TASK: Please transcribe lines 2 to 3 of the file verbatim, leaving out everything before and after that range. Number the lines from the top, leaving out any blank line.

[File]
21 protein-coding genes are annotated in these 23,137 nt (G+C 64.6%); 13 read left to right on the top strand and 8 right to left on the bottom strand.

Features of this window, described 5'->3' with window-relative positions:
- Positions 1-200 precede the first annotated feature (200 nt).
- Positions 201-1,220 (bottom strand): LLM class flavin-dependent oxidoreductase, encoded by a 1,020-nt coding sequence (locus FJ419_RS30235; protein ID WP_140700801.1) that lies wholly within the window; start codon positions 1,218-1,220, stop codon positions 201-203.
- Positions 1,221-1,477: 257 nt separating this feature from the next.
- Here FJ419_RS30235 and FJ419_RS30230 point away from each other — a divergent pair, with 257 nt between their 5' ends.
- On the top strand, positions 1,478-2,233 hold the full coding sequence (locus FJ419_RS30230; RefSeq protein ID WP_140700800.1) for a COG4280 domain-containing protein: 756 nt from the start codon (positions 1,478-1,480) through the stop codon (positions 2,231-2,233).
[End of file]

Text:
Features of this window, described 5'->3' with window-relative positions:
- Positions 1-200 precede the first annotated feature (200 nt).